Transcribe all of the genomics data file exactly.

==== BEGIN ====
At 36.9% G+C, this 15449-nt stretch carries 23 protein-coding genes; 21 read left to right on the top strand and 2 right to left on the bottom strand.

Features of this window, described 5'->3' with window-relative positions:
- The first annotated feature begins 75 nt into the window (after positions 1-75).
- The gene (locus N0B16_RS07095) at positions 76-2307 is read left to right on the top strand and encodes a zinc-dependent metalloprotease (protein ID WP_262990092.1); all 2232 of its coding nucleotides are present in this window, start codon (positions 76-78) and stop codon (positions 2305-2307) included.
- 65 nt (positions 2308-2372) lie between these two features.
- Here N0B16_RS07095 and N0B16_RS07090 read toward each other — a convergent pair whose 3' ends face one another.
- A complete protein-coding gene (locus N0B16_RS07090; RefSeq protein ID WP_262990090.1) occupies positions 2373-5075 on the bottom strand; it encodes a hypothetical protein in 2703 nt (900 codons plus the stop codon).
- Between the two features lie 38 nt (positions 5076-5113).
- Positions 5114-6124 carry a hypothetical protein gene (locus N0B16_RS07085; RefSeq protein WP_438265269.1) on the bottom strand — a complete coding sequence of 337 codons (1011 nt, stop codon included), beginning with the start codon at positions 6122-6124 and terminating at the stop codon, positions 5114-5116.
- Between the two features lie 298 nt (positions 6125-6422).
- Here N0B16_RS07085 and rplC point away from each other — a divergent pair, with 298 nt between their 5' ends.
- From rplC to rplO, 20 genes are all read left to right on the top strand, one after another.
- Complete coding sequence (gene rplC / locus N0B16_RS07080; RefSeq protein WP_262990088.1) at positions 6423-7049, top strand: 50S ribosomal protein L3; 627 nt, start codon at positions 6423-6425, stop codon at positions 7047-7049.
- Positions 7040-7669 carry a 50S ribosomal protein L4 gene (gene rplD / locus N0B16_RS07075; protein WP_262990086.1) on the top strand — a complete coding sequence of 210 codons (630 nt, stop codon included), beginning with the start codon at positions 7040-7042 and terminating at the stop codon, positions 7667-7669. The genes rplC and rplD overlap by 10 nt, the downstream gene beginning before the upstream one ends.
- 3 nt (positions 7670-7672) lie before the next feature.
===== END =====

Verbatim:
At 36.9% G+C, this 15449-nt stretch carries 23 protein-coding genes; 21 read left to right on the top strand and 2 right to left on the bottom strand.

Features of this window, described 5'->3' with window-relative positions:
- The first annotated feature begins 75 nt into the window (after positions 1-75).
- The gene (locus N0B16_RS07095) at positions 76-2307 is read left to right on the top strand and encodes a zinc-dependent metalloprotease (protein ID WP_262990092.1); all 2232 of its coding nucleotides are present in this window, start codon (positions 76-78) and stop codon (positions 2305-2307) included.
- 65 nt (positions 2308-2372) lie between these two features.
- Here N0B16_RS07095 and N0B16_RS07090 read toward each other — a convergent pair whose 3' ends face one another.
- A complete protein-coding gene (locus N0B16_RS07090; RefSeq protein ID WP_262990090.1) occupies positions 2373-5075 on the bottom strand; it encodes a hypothetical protein in 2703 nt (900 codons plus the stop codon).
- Between the two features lie 38 nt (positions 5076-5113).
- Positions 5114-6124 carry a hypothetical protein gene (locus N0B16_RS07085; RefSeq protein WP_438265269.1) on the bottom strand — a complete coding sequence of 337 codons (1011 nt, stop codon included), beginning with the start codon at positions 6122-6124 and terminating at the stop codon, positions 5114-5116.
- Between the two features lie 298 nt (positions 6125-6422).
- Here N0B16_RS07085 and rplC point away from each other — a divergent pair, with 298 nt between their 5' ends.
- From rplC to rplO, 20 genes are all read left to right on the top strand, one after another.
- Complete coding sequence (gene rplC / locus N0B16_RS07080; RefSeq protein WP_262990088.1) at positions 6423-7049, top strand: 50S ribosomal protein L3; 627 nt, start codon at positions 6423-6425, stop codon at positions 7047-7049.
- Positions 7040-7669 carry a 50S ribosomal protein L4 gene (gene rplD / locus N0B16_RS07075; protein WP_262990086.1) on the top strand — a complete coding sequence of 210 codons (630 nt, stop codon included), beginning with the start codon at positions 7040-7042 and terminating at the stop codon, positions 7667-7669. The genes rplC and rplD overlap by 10 nt, the downstream gene beginning before the upstream one ends.
- 3 nt (positions 7670-7672) lie before the next feature.